"No peanut" lunchroom policy causes controversy at Viola Elementary

Wednesday, September 12, 2012
Amber Middlebrooks speaks to the Viola School Board in behalf of concerned parents who question a policy that does not allow peanut butter and jelly sandwiches and other peanut based products to be consumed in the elementary school lunchroom, because one or more students could have severe allergy attacks from being near peanuts.

A confiscated peanut butter and jelly sandwich at the Viola Elementary School lunch room has touched off a big controversy among parents.

School Superintendent John May said a policy has been in place at the elementary school for about six years, banning food products containing peanuts, because at least one student has severe allergic reactions to even breathing near peanuts or products containing peanuts.

Denise Clifton-Jones started the discussion when a teacher noticed her son, Jenkins, had brought a peanut butter and jelly sandwich to eat in the lunch room. The teacher took the sandwich, helped him get a lunch tray and sent home a note explaining the no-peanut products policy, which was discussed at the school's open house before school began.

Clifton-Jones was angered by the action and began speaking out on her Facebook page. She got so much response that a Facebook "School Nut Ban Discussion" page was created. It has attracted more than 40 comments.

Clifton-Jones, who is a nurse practitioner, suggested parents should be teaching the child with the severe allergy "how to manage the problem. Placing kids in a "bubble" is not managing anything."

In another post, Clifton-Jones said, "There are many severe allergies to many kinds of healthy foods. Just because a few children are allergic to something is no good reason to ban ALL kids from eating their favorite foods. Public schools should try to accommodate all kids to the best of their ability, not accommodate a few at the expense of the masses."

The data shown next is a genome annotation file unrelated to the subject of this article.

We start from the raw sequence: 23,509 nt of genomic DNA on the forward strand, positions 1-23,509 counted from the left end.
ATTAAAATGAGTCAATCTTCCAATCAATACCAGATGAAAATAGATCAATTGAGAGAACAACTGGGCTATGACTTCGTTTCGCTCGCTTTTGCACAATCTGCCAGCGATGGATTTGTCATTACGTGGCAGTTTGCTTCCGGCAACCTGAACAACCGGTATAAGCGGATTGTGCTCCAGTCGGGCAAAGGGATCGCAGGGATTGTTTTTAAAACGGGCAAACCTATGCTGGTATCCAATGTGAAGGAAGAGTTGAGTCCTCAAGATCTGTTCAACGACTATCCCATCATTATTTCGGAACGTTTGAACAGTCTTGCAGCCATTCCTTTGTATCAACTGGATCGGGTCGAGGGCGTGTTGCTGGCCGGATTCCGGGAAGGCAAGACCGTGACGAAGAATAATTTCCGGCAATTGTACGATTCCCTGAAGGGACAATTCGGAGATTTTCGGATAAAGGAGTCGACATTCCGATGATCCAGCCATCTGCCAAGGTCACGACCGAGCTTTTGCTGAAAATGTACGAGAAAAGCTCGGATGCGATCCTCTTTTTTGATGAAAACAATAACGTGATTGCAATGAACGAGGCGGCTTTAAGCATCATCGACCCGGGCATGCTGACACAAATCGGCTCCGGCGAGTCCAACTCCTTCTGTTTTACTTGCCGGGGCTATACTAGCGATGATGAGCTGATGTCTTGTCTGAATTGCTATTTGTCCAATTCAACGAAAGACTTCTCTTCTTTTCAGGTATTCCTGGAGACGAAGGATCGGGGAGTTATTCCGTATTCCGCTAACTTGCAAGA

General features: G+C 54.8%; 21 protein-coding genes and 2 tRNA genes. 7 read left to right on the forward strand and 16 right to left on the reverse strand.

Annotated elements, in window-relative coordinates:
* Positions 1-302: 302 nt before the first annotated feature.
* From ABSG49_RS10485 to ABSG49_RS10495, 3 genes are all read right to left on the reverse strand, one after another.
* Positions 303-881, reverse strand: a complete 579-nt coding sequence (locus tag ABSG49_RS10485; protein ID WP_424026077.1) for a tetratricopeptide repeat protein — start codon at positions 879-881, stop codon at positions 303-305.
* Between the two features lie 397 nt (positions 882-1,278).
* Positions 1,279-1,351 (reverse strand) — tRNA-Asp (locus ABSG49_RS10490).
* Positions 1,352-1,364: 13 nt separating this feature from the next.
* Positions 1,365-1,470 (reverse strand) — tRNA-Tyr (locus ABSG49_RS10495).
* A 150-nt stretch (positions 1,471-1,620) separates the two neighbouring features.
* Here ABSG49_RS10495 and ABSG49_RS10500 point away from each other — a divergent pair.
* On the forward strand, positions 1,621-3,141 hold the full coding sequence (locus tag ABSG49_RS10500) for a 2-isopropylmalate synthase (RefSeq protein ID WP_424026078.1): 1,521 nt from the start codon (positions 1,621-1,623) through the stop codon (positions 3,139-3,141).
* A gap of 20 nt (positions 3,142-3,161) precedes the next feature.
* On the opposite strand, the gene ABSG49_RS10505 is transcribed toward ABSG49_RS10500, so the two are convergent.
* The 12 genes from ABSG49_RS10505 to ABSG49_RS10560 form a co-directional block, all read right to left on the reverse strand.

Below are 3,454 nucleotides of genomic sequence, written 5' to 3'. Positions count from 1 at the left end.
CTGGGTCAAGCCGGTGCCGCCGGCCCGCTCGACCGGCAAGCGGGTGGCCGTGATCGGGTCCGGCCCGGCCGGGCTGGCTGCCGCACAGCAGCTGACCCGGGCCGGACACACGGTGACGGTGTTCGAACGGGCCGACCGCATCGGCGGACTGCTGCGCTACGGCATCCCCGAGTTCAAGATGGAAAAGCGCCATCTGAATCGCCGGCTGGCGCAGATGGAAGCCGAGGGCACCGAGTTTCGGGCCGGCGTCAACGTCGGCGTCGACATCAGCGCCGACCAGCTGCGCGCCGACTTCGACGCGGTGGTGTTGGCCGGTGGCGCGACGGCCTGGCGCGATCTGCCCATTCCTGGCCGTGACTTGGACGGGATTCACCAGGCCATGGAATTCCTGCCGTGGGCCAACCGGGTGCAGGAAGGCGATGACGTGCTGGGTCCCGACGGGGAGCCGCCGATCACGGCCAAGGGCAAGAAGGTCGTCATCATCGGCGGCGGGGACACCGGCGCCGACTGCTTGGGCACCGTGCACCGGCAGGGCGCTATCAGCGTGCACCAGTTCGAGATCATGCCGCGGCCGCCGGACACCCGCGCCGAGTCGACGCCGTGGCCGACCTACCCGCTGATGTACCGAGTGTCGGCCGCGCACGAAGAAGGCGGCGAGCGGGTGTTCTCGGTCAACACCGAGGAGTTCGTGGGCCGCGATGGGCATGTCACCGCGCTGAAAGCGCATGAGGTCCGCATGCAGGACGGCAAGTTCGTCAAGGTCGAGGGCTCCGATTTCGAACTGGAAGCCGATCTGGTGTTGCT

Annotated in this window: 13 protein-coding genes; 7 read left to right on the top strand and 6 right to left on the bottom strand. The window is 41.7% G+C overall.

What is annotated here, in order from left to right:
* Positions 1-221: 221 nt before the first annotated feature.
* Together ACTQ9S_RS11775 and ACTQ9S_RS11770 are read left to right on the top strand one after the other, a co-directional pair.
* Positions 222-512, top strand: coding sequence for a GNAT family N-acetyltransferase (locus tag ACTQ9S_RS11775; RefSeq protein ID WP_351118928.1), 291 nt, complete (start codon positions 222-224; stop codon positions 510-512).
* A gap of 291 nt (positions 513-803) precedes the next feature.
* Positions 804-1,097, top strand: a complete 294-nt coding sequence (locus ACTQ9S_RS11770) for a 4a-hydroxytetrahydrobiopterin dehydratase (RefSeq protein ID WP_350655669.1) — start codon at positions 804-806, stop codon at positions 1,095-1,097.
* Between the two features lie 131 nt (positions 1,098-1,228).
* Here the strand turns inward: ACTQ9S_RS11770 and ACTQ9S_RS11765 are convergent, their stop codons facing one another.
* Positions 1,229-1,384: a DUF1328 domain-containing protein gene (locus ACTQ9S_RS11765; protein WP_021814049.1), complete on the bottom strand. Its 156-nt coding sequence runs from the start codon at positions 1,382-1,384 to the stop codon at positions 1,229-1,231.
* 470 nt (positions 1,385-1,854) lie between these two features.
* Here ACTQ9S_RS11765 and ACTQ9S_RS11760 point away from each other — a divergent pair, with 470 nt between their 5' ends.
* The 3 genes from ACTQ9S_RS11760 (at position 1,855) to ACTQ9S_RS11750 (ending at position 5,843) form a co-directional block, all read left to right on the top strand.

Most people who have weighed in on the issue have opposed the peanut product ban, calling school staff "the food police." "Are they banning milk, too?" another citizen asked.

The mother of a Viola elementary student with severe allergies said she had educated her child in ways to try to avoid allergic reactions, and she keeps an emergency medication on hand to react if a reaction occurs. But the writer added that people with severe allergies can go into anaphylactic shock by breathing certain foods, or being touched by someone who has handled foods, like peanuts, which can cause a reaction. "I truly feel the sacrifice of sending nut-free products (to school) isn't that bad," the mother said, because some control is needed to avoid a life or death situation.

Anaphylactic shock is described as a severe, life threatening reaction which can include difficulty breathing, loss of consciousness and heart failure. An Epipen is a pen that delivers the drug epinephrine, which counter acts an alergic reaction.

Some who have entered the discussion page have called for a rational discussion, and compromise. "Praying for a compromise in which the "nut" and "no nuts" can work this out in peace and harmony," one e-mail said.